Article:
Making it differently in rural Galicia
Sharing skills and experience, circular economy rural life in Galicia.
I’ve asked my friend Pablo if he can help me clear out the overgrown vegetation on my land. He didn’t hesitate and joined me. I had gone to the land every week over the past few months to get my bearings, orientate and connect with the forest I now call mine. FincA never stops surprising.
Every time, there is something new to discover. On my last visit, I reached three huge granite blocks, squared cut and ready to be transported. I wonder how much these can be sold for?
The plan at this stage is to recreate the old pathways used by the quarry machines when the site was operational approximately 12 years ago. A tall order, almost as tall as the vegetation now covering the site. Some of which have grown tree tall. Nevertheless, Pablo was happy at the opportunity to work outdoors. He studies Forest Engineering and has a small parcel of land himself. Working alongside him provide me with the opportunity to observe skilful methods of cutting through the brush and learn Spanish and Galician names of different plants and animals.
Last year I had the pleasure of helping him build a small wooden treehouse in his back garden. An elevated small square box, with a gable, pitched roof. When asked, I offered some expert architectural advice on the aspect and orientation of the interior space.
On Monday, he asked me back again, this time to ‘scarify’ the lawn, remove dead patches, and moss and open the soil surface by raking. The cuttings were collected into a large composting area, he has been using over the years. The most interesting discovery happened when I turn the grass left in the heap the day before, and realised it was piping hot. The organic matter was decomposing so quickly, generating energy high enough to heat water to 60c. A living Biodigester. Perhaps more on that in another post.
Us helping each other, working together and learning new professional skills and vocabulary, got me thinking about the concept of the Sharing Economy. What does it mean today? How do we help connect more people like Pablo and me and the wider community? In the past, ‘helping’ your neighbours was a common aspect of life. You didn’t get a contractor to build your house. The whole village built it! and in return, you helped build your neighbours. The same goes for ploughing the field or collecting fruits from the orchard.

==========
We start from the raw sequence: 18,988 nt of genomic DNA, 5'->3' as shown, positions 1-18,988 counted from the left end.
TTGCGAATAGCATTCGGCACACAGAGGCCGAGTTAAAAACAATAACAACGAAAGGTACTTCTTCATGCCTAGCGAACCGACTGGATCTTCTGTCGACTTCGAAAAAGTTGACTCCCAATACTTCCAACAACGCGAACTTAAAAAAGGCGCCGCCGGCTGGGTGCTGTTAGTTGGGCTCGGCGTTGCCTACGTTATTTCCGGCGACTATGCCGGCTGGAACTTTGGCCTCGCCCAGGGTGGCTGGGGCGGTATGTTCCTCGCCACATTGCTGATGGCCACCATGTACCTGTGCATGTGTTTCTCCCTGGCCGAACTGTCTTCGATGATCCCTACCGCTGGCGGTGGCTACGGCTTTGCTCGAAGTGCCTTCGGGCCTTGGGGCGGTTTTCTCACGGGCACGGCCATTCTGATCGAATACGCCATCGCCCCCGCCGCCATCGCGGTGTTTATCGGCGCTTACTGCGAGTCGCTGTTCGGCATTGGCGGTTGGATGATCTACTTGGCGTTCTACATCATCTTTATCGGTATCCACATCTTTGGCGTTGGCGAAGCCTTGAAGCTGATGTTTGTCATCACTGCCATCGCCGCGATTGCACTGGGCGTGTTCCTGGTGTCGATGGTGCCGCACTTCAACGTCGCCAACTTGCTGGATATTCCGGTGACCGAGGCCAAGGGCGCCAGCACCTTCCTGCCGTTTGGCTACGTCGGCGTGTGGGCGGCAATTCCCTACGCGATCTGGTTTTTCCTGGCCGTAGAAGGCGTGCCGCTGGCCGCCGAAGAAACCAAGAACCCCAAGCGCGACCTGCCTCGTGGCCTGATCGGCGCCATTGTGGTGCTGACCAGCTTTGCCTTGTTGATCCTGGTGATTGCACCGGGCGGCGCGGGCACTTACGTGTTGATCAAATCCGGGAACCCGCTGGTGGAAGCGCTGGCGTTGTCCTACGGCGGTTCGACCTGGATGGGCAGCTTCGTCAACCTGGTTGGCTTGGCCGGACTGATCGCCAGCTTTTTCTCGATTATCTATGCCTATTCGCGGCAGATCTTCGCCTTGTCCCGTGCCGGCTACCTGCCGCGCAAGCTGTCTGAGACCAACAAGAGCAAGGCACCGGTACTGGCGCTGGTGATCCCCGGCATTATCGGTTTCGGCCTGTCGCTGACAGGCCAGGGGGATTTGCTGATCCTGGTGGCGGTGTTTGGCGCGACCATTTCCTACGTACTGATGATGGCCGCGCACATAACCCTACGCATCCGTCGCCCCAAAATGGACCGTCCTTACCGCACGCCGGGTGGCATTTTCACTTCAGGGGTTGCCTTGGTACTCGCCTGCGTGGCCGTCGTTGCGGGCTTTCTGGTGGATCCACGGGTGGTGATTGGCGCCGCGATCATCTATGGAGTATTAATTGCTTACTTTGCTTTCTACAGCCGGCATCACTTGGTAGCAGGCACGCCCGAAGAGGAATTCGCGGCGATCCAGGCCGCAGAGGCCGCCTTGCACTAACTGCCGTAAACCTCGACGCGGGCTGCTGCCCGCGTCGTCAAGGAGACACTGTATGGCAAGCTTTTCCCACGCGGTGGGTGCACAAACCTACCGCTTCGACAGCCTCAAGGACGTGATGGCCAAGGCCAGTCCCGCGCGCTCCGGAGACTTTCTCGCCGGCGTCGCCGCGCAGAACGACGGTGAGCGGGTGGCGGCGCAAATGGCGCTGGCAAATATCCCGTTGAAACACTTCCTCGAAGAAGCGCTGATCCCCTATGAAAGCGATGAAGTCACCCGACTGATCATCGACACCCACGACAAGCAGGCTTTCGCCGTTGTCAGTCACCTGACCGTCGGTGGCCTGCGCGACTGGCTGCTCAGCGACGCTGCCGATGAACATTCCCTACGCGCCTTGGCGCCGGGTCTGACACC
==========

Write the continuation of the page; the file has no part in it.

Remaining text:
Is there an App for that? There are Apps claiming to support the Sharing and Circular Economy, helping connect unloved goods, clothes and products with new owners. Re-cycle and donate. Apps like eBay, Good On You and Feedie. Then there are Apps dealing with odd jobs (Paid) connecting freelancers and tradespersons with local or even international clients for all sorts of tasks, including anything from furniture assembly, TV mounting, yard work, ‘helping’ you to move house and more. Apps like eBay, Fiverr, Taskrabbit and Handy, to name but a few.
There is volunteer work. But is it really sharing?
There is WorkAway, https://www.workaway.info But that relays on gap year students and backpackers looking for a free place to stay while they travel in exchange for some labour. Great concept, however not very ‘local’.
I am talking about the old fashioned local exchange of skills, expertise and labour. I will give you some tips on renovating your house and you help me with my taxes.
Is it scalable?
Well, or Pues, as they say in Spanish! If you got this far, it means you read the whole post… and I Thank you.
If you like adventures and would like to discover ours, head over to our homepage for more!
Don’t do more, do better!
… and always keep on rockin
Founder | FincA Galicia – Outstanding stories, not just a vacation!